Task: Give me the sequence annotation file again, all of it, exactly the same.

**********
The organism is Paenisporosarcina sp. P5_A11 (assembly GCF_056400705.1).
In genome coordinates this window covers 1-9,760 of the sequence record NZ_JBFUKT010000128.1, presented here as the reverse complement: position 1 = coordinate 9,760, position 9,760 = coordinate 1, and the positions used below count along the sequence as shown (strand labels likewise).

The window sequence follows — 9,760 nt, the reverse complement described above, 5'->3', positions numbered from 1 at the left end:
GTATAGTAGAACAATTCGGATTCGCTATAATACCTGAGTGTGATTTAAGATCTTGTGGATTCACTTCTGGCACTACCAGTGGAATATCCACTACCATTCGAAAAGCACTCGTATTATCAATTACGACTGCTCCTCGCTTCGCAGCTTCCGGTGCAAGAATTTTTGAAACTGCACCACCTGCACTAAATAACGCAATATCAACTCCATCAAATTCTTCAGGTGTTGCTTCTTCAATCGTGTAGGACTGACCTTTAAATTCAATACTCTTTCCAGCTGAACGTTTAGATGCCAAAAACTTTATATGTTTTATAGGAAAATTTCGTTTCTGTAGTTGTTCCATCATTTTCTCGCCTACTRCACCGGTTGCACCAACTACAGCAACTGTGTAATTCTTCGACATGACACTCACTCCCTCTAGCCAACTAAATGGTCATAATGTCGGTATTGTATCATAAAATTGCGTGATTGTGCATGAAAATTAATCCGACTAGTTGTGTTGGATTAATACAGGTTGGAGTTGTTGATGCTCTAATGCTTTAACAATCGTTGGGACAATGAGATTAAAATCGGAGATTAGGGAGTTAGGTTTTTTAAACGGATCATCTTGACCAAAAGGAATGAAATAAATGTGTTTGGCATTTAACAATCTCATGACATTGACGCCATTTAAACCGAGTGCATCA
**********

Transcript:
The organism is Paenisporosarcina sp. P5_A11 (assembly GCF_056400705.1).
In genome coordinates this window covers 1-9,760 of the sequence record NZ_JBFUKT010000128.1, presented here as the reverse complement: position 1 = coordinate 9,760, position 9,760 = coordinate 1, and the positions used below count along the sequence as shown (strand labels likewise).

The window sequence follows — 9,760 nt, the reverse complement described above, 5'->3', positions numbered from 1 at the left end:
GTATAGTAGAACAATTCGGATTCGCTATAATACCTGAGTGTGATTTAAGATCTTGTGGATTCACTTCTGGCACTACCAGTGGAATATCCACTACCATTCGAAAAGCACTCGTATTATCAATTACGACTGCTCCTCGCTTCGCAGCTTCCGGTGCAAGAATTTTTGAAACTGCACCACCTGCACTAAATAACGCAATATCAACTCCATCAAATTCTTCAGGTGTTGCTTCTTCAATCGTGTAGGACTGACCTTTAAATTCAATACTCTTTCCAGCTGAACGTTTAGATGCCAAAAACTTTATATGTTTTATAGGAAAATTTCGTTTCTGTAGTTGTTCCATCATTTTCTCGCCTACTRCACCGGTTGCACCAACTACAGCAACTGTGTAATTCTTCGACATGACACTCACTCCCTCTAGCCAACTAAATGGTCATAATGTCGGTATTGTATCATAAAATTGCGTGATTGTGCATGAAAATTAATCCGACTAGTTGTGTTGGATTAATACAGGTTGGAGTTGTTGATGCTCTAATGCTTTAACAATCGTTGGGACAATGAGATTAAAATCGGAGATTAGGGAGTTAGGTTTTTTAAACGGATCATCTTGACCAAAAGGAATGAAATAAATGTGTTTGGCATTTAACAATCTCATGACATTGACGCCATTTAAACCGAGTGCATCA